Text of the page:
Friday, November 02, 2012

No Mary, No Jesus?

I’m going to briefly comment on this post:

One point of contention between Protestants and Catholics is Mary’s participation in the economy of salvation, but this holiday makes clear her special role as the mediatrix of all graces. I know, as a Protestant, that phrase grated against me hard, but I’ve come to see that her role is exactly as central as the Catholic Church claims it is, precisely because Christ took His sacred flesh from Mary’s own body.

That is to say, without the body of Mary, there would be no body of Christ. Given what science has told us about gestation and birth, we know that Christ’s body and Mary’s are forever intertwined. Mary’s body contained, and contains to this day, cells from the body of Christ, and vice versa just as every human mother and child share cells.

i) Needless to say, you can’t invoke scientific confirmation when you’re dealing with a sui generis event like the virginal conception, much less Catholic additions like the alleged in partu virginity of Mary. That’s unprecedented.

ii) I think it’s probably true that Jesus and Mary share DNA. I don’t have a problem with that claim.

iii) At the same time, that’s something which goes beyond what you can actually prove from Scripture. If the body of Jesus didn’t require male DNA from a father, then his body didn’t require female DNA from a mother. In principle, God was able to make the body of Jesus ex nihilo, like Adam. In principle, Mary could simply be a surrogate mother.

We don’t know for a fact that Jesus derived his body from Mary’s body. I think that’s probably the case. And I don’t find anything theologically objectionable about that. But I’m not sure I can give you a good reason for why I believe that’s likely.

There is no child without the mother, no mother without the child. It was her flesh that God took to make His own.

i) That’s not axiomatic. After all, we’d normally said no father, no child. So, at most, this is a special case in reference to Jesus.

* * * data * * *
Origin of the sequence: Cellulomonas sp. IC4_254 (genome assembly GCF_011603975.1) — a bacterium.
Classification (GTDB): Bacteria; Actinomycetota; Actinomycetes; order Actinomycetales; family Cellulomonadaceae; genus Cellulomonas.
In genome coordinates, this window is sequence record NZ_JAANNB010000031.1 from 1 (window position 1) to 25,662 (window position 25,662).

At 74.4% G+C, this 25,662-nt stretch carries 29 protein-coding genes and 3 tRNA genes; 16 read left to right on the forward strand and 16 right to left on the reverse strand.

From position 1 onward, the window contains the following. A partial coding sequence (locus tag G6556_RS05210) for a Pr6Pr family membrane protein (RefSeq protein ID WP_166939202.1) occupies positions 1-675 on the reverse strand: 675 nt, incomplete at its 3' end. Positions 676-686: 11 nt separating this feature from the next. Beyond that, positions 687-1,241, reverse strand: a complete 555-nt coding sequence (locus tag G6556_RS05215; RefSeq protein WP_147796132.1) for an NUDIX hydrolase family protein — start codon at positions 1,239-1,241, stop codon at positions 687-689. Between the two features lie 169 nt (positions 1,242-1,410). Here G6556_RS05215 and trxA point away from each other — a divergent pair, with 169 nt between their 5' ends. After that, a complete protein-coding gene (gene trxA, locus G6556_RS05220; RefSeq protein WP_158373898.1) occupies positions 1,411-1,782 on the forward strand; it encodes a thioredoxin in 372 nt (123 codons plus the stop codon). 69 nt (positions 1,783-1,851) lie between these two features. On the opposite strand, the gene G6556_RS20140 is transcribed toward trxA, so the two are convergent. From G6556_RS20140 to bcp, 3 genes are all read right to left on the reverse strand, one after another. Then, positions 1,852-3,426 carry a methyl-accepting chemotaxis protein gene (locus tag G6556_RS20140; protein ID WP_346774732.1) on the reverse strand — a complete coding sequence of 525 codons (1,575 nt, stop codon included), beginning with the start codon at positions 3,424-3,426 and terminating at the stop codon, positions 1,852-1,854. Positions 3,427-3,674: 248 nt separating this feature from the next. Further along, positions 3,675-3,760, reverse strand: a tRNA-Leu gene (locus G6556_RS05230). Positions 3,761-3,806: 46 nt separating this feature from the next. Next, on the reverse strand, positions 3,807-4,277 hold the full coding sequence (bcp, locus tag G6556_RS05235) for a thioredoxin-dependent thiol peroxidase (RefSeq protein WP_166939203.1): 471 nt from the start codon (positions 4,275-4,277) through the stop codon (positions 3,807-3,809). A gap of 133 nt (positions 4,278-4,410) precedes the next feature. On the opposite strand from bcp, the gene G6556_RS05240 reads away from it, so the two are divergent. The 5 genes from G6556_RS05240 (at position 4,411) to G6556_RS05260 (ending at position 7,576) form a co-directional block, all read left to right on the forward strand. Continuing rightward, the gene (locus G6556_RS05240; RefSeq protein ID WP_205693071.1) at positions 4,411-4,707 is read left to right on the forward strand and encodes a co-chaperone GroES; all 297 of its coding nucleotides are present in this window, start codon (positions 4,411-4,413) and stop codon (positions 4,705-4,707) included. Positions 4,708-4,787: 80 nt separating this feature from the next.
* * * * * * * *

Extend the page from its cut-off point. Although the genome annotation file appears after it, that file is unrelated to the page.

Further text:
ii) It’s historically true that without Mary, you wouldn’t have Jesus. However, to leave it at that is deceptive.

iii) We’re dealing with a contingent truth, not a necessary truth. The Incarnation didn’t require Mary to be the mother of Jesus. In principle, any woman could host the Incarnation. Mary is not inherently indispensable to redemption. Far from it. Given that God planned it that way, that’s a prerequisite for the Incarnation. But that’s a conditional necessity, not a metaphysical necessity.

Although there’s a sense in which Jesus was causally dependent on Mary, God wasn’t dependent on Mary.

iv) Moreover, the causal dependence of Jesus on Mary only operates at the level of his humanity. At the level of his divinity, Mary is causally dependent on Jesus for her existence.

v) Furthermore, notice whom Matt is cutting out of the picture. According to Scripture, the primary agent of the Incarnation isn’t Mary, but the Holy Spirit:

And the angel answered her, The Holy Spirit will come upon you, and the power of the Most High will overshadow you; therefore the child to be born will be called holy—the Son of God (Lk 1:35).

Rather than having the Feast of the Nativity of Mary, why not have the feast day for the Holy Spirit, who actually caused the Incarnation?

Everything that comes to us through Christ comes through Mary physically if in no other way. And once we realize that the spiritual and the physical are inextricably connected, we can see that grace cannot come to us through Christ without Mary—and that is by God’s own design.

That argument either proves too much or too little. For that argument applies with equal force to Christ’s maternal grandparents, great-grandparents, &c., going all the way back to Adam and Eve.

She taught Him to sing the Psalms, the words He would chant as He suffered and died on the cross for you.

i) Perhaps she taught in the Psalms. I don’t have a problem with that.

ii) But we don’t know that. Maybe he learned the Psalms at the local synagogue.

iii) Moreover, although Jesus qua man learned the Psalter, Jesus qua God already knew the Psalter.

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